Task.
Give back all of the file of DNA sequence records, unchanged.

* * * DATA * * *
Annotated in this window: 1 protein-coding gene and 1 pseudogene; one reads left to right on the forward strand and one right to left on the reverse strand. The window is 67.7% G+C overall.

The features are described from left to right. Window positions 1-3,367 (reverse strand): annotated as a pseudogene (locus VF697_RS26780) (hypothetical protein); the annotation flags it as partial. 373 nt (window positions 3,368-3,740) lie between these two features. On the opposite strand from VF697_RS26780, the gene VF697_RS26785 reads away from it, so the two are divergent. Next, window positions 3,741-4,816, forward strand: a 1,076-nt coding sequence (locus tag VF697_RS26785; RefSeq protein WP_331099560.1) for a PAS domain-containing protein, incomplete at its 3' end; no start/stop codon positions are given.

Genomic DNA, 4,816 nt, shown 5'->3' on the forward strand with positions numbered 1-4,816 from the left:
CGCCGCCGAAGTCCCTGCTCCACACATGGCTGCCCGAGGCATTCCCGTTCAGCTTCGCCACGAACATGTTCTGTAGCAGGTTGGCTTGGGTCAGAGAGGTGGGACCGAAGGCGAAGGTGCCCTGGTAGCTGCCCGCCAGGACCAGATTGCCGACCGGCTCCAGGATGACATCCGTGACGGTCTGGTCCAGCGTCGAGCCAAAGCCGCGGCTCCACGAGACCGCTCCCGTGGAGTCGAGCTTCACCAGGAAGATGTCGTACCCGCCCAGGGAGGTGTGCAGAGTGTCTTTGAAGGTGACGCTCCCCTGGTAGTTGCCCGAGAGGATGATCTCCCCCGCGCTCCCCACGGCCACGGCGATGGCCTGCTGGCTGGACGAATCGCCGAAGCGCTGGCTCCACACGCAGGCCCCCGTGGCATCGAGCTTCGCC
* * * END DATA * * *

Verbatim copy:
Annotated in this window: 1 protein-coding gene and 1 pseudogene; one reads left to right on the forward strand and one right to left on the reverse strand. The window is 67.7% G+C overall.

The features are described from left to right. Window positions 1-3,367 (reverse strand): annotated as a pseudogene (locus VF697_RS26780) (hypothetical protein); the annotation flags it as partial. 373 nt (window positions 3,368-3,740) lie between these two features. On the opposite strand from VF697_RS26780, the gene VF697_RS26785 reads away from it, so the two are divergent. Next, window positions 3,741-4,816, forward strand: a 1,076-nt coding sequence (locus tag VF697_RS26785; RefSeq protein WP_331099560.1) for a PAS domain-containing protein, incomplete at its 3' end; no start/stop codon positions are given.

Genomic DNA, 4,816 nt, shown 5'->3' on the forward strand with positions numbered 1-4,816 from the left:
CGCCGCCGAAGTCCCTGCTCCACACATGGCTGCCCGAGGCATTCCCGTTCAGCTTCGCCACGAACATGTTCTGTAGCAGGTTGGCTTGGGTCAGAGAGGTGGGACCGAAGGCGAAGGTGCCCTGGTAGCTGCCCGCCAGGACCAGATTGCCGACCGGCTCCAGGATGACATCCGTGACGGTCTGGTCCAGCGTCGAGCCAAAGCCGCGGCTCCACGAGACCGCTCCCGTGGAGTCGAGCTTCACCAGGAAGATGTCGTACCCGCCCAGGGAGGTGTGCAGAGTGTCTTTGAAGGTGACGCTCCCCTGGTAGTTGCCCGAGAGGATGATCTCCCCCGCGCTCCCCACGGCCACGGCGATGGCCTGCTGGCTGGACGAATCGCCGAAGCGCTGGCTCCACACGCAGGCCCCCGTGGCATCGAGCTTCGCC